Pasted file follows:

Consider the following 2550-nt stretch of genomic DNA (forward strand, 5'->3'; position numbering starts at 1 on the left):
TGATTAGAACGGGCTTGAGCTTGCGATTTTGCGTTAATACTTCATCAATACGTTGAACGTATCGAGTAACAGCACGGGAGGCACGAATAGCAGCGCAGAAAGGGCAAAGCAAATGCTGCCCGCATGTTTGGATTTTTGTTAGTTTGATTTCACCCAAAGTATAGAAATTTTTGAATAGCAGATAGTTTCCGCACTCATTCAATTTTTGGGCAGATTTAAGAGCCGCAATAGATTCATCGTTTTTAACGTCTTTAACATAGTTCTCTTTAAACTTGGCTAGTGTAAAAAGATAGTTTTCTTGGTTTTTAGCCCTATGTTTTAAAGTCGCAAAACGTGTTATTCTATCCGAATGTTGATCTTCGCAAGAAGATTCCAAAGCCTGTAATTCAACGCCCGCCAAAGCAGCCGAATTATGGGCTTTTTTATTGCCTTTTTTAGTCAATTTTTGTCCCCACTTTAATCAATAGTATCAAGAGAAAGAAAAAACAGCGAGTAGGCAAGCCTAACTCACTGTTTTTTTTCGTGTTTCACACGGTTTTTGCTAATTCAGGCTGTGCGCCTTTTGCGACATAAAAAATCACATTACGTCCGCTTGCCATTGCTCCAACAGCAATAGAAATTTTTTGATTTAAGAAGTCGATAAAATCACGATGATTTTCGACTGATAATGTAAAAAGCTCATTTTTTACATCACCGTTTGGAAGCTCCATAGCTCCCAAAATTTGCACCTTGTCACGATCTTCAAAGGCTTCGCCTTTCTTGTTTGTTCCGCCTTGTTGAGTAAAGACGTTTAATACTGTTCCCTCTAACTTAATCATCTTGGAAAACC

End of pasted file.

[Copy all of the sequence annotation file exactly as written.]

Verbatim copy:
Consider the following 2550-nt stretch of genomic DNA (forward strand, 5'->3'; position numbering starts at 1 on the left):
TGATTAGAACGGGCTTGAGCTTGCGATTTTGCGTTAATACTTCATCAATACGTTGAACGTATCGAGTAACAGCACGGGAGGCACGAATAGCAGCGCAGAAAGGGCAAAGCAAATGCTGCCCGCATGTTTGGATTTTTGTTAGTTTGATTTCACCCAAAGTATAGAAATTTTTGAATAGCAGATAGTTTCCGCACTCATTCAATTTTTGGGCAGATTTAAGAGCCGCAATAGATTCATCGTTTTTAACGTCTTTAACATAGTTCTCTTTAAACTTGGCTAGTGTAAAAAGATAGTTTTCTTGGTTTTTAGCCCTATGTTTTAAAGTCGCAAAACGTGTTATTCTATCCGAATGTTGATCTTCGCAAGAAGATTCCAAAGCCTGTAATTCAACGCCCGCCAAAGCAGCCGAATTATGGGCTTTTTTATTGCCTTTTTTAGTCAATTTTTGTCCCCACTTTAATCAATAGTATCAAGAGAAAGAAAAAACAGCGAGTAGGCAAGCCTAACTCACTGTTTTTTTTCGTGTTTCACACGGTTTTTGCTAATTCAGGCTGTGCGCCTTTTGCGACATAAAAAATCACATTACGTCCGCTTGCCATTGCTCCAACAGCAATAGAAATTTTTTGATTTAAGAAGTCGATAAAATCACGATGATTTTCGACTGATAATGTAAAAAGCTCATTTTTTACATCACCGTTTGGAAGCTCCATAGCTCCCAAAATTTGCACCTTGTCACGATCTTCAAAGGCTTCGCCTTTCTTGTTTGTTCCGCCTTGTTGAGTAAAGACGTTTAATACTGTTCCCTCTAACTTAATCATCTTGGAAAACC